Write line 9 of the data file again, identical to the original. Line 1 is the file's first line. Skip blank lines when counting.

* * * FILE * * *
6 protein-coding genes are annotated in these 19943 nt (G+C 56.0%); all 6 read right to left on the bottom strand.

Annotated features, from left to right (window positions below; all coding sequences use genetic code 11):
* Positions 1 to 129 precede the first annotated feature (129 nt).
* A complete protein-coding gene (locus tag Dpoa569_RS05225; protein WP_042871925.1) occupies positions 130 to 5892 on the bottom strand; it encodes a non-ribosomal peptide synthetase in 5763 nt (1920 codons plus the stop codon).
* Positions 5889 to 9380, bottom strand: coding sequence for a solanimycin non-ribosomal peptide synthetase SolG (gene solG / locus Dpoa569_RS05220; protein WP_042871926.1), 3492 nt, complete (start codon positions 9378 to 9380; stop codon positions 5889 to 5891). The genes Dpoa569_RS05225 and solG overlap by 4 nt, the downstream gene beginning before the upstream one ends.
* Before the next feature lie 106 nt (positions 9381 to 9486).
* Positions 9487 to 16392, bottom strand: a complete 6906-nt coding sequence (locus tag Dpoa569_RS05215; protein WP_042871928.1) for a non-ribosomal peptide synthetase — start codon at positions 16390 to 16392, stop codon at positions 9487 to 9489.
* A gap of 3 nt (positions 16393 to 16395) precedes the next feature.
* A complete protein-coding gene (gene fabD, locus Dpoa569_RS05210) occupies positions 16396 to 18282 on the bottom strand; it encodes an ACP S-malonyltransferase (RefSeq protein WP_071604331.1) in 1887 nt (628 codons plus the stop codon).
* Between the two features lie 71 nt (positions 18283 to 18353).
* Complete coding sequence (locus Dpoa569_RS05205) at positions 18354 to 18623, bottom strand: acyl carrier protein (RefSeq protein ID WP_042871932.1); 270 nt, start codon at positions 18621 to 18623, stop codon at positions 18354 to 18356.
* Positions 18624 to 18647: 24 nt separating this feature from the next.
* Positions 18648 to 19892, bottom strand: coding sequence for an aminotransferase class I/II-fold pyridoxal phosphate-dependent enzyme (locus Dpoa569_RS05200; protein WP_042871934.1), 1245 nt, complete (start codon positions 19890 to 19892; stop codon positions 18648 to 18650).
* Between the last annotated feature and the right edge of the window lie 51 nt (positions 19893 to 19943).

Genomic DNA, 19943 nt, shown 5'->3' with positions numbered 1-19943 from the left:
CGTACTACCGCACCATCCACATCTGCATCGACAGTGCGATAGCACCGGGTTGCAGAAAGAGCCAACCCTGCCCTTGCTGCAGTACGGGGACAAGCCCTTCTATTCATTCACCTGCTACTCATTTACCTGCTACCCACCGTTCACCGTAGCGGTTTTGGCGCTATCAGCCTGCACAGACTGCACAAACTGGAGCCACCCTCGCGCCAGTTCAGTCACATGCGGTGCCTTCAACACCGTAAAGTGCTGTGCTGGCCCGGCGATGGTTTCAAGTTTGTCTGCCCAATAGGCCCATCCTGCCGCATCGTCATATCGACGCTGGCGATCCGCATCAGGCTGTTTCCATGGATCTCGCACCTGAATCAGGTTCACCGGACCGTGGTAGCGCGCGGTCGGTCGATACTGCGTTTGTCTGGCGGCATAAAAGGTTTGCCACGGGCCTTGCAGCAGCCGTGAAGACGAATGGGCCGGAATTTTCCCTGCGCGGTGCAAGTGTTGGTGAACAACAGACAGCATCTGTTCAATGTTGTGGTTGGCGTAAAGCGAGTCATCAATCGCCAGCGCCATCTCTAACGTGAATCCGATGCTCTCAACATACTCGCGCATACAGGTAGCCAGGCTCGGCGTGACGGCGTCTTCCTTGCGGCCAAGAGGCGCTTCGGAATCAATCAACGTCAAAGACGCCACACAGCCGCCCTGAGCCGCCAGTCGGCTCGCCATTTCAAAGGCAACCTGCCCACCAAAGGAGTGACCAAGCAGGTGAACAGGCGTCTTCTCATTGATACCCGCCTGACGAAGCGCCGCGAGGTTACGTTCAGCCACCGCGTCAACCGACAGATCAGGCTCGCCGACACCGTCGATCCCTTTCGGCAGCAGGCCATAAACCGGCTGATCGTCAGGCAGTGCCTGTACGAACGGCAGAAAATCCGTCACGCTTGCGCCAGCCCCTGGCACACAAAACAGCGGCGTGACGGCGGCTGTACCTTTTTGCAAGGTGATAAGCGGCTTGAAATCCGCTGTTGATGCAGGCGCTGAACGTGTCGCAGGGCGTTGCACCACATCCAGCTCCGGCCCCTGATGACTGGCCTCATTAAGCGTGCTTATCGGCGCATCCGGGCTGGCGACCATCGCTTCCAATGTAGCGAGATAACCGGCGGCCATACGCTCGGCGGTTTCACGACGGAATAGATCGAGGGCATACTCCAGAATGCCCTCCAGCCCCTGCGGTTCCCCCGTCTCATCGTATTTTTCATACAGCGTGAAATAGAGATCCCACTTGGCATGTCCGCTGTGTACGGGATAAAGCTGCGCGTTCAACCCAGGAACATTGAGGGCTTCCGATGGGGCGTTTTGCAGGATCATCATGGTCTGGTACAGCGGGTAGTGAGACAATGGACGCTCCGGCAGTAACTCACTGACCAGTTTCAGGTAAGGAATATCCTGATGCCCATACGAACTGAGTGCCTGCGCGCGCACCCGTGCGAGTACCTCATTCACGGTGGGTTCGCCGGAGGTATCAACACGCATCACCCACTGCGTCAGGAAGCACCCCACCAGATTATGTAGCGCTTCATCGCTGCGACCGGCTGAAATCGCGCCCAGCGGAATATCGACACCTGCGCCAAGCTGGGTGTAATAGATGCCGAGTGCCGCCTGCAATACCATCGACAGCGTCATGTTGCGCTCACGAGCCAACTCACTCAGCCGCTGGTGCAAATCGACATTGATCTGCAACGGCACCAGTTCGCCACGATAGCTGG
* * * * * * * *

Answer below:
* A complete protein-coding gene (gene fabD, locus Dpoa569_RS05210) occupies positions 16396 to 18282 on the bottom strand; it encodes an ACP S-malonyltransferase (RefSeq protein WP_071604331.1) in 1887 nt (628 codons plus the stop codon).